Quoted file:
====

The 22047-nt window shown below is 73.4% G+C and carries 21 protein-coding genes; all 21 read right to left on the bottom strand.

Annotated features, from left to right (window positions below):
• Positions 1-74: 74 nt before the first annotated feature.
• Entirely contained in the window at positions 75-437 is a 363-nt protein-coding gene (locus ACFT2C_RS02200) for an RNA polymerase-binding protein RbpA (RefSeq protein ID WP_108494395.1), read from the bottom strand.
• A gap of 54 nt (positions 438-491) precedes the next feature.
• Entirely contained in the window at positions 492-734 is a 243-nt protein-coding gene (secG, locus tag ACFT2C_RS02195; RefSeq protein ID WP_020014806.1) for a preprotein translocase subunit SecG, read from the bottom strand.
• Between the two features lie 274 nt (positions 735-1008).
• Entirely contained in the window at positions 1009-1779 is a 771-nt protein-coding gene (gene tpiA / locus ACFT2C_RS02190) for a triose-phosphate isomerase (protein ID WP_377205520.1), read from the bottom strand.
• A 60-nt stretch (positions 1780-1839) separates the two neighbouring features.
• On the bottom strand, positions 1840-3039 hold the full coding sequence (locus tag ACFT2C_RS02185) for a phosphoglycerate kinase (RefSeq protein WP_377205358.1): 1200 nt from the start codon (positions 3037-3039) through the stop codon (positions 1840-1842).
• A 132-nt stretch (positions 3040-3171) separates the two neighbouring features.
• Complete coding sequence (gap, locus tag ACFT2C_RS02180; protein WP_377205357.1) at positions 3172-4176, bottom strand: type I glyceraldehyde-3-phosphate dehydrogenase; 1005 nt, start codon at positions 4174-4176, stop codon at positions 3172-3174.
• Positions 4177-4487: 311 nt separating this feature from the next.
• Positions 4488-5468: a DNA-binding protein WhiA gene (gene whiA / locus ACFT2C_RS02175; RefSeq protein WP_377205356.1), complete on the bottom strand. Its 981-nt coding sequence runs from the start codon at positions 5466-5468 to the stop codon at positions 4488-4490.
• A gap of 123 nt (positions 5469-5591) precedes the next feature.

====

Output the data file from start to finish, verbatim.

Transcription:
The 22047-nt window shown below is 73.4% G+C and carries 21 protein-coding genes; all 21 read right to left on the bottom strand.

Annotated features, from left to right (window positions below):
• Positions 1-74: 74 nt before the first annotated feature.
• Entirely contained in the window at positions 75-437 is a 363-nt protein-coding gene (locus ACFT2C_RS02200) for an RNA polymerase-binding protein RbpA (RefSeq protein ID WP_108494395.1), read from the bottom strand.
• A gap of 54 nt (positions 438-491) precedes the next feature.
• Entirely contained in the window at positions 492-734 is a 243-nt protein-coding gene (secG, locus tag ACFT2C_RS02195; RefSeq protein ID WP_020014806.1) for a preprotein translocase subunit SecG, read from the bottom strand.
• Between the two features lie 274 nt (positions 735-1008).
• Entirely contained in the window at positions 1009-1779 is a 771-nt protein-coding gene (gene tpiA / locus ACFT2C_RS02190) for a triose-phosphate isomerase (protein ID WP_377205520.1), read from the bottom strand.
• A 60-nt stretch (positions 1780-1839) separates the two neighbouring features.
• On the bottom strand, positions 1840-3039 hold the full coding sequence (locus tag ACFT2C_RS02185) for a phosphoglycerate kinase (RefSeq protein WP_377205358.1): 1200 nt from the start codon (positions 3037-3039) through the stop codon (positions 1840-1842).
• A 132-nt stretch (positions 3040-3171) separates the two neighbouring features.
• Complete coding sequence (gap, locus tag ACFT2C_RS02180; protein WP_377205357.1) at positions 3172-4176, bottom strand: type I glyceraldehyde-3-phosphate dehydrogenase; 1005 nt, start codon at positions 4174-4176, stop codon at positions 3172-3174.
• Positions 4177-4487: 311 nt separating this feature from the next.
• Positions 4488-5468: a DNA-binding protein WhiA gene (gene whiA / locus ACFT2C_RS02175; RefSeq protein WP_377205356.1), complete on the bottom strand. Its 981-nt coding sequence runs from the start codon at positions 5466-5468 to the stop codon at positions 4488-4490.
• A gap of 123 nt (positions 5469-5591) precedes the next feature.